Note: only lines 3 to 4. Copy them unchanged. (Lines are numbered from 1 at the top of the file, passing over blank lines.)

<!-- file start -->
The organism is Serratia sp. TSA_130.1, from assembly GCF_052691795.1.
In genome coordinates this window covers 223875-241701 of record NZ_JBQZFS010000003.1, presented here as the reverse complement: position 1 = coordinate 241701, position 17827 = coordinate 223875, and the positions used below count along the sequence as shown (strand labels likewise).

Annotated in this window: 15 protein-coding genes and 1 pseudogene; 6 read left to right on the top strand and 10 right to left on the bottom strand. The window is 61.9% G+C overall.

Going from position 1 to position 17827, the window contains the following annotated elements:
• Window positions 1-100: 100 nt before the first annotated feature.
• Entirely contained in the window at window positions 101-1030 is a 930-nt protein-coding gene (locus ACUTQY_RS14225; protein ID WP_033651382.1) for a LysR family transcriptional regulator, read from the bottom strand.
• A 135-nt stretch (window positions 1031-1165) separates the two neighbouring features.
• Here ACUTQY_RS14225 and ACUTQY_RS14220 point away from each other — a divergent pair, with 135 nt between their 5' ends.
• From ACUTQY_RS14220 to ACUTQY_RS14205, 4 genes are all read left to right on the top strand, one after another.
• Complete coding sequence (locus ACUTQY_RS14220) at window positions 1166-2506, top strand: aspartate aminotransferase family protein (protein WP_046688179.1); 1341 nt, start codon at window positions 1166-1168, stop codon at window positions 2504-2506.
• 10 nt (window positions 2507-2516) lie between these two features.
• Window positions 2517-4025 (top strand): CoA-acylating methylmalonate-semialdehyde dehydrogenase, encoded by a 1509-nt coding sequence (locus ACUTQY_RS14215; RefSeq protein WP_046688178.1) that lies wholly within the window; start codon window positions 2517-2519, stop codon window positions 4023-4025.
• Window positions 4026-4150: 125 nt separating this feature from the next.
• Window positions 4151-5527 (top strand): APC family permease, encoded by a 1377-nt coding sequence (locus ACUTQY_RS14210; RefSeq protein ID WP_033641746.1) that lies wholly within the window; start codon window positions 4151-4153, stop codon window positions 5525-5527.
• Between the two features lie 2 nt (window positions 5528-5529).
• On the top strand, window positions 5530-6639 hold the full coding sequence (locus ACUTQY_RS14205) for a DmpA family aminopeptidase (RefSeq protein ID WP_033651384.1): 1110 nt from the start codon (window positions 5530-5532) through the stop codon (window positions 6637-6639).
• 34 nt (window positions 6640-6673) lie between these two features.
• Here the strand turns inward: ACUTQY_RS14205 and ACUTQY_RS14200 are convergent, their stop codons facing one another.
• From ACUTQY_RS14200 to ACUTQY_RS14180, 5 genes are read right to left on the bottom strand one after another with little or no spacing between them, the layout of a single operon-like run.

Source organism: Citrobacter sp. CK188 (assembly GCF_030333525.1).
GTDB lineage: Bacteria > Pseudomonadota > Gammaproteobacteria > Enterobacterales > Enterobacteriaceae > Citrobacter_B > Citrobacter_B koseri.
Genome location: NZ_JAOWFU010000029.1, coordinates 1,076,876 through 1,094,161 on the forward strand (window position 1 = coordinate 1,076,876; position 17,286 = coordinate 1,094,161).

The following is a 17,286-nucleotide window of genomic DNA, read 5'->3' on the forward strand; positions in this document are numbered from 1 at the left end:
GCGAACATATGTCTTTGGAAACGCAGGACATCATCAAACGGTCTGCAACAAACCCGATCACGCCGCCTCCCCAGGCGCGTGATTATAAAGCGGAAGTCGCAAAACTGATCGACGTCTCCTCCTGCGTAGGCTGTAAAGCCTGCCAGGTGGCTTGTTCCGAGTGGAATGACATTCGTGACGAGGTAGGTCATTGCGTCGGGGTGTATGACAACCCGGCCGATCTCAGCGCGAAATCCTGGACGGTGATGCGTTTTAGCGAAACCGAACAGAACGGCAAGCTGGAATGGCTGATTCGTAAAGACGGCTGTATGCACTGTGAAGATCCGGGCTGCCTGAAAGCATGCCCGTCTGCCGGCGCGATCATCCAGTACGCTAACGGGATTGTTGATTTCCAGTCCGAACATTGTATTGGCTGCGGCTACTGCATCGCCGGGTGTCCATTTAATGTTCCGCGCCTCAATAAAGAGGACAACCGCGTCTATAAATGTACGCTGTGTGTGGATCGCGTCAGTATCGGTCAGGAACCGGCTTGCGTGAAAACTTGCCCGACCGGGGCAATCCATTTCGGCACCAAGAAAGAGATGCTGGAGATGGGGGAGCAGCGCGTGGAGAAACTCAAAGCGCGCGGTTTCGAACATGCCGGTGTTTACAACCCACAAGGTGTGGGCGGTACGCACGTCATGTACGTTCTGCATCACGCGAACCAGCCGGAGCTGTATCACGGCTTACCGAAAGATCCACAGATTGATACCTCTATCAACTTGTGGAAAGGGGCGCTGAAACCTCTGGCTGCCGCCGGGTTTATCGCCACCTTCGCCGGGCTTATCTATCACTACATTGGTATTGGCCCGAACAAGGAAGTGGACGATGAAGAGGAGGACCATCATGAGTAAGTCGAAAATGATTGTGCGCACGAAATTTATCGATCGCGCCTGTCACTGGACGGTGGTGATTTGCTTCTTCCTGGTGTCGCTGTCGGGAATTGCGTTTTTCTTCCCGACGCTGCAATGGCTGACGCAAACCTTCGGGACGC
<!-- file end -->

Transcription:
Annotated in this window: 15 protein-coding genes and 1 pseudogene; 6 read left to right on the top strand and 10 right to left on the bottom strand. The window is 61.9% G+C overall.

Going from position 1 to position 17827, the window contains the following annotated elements: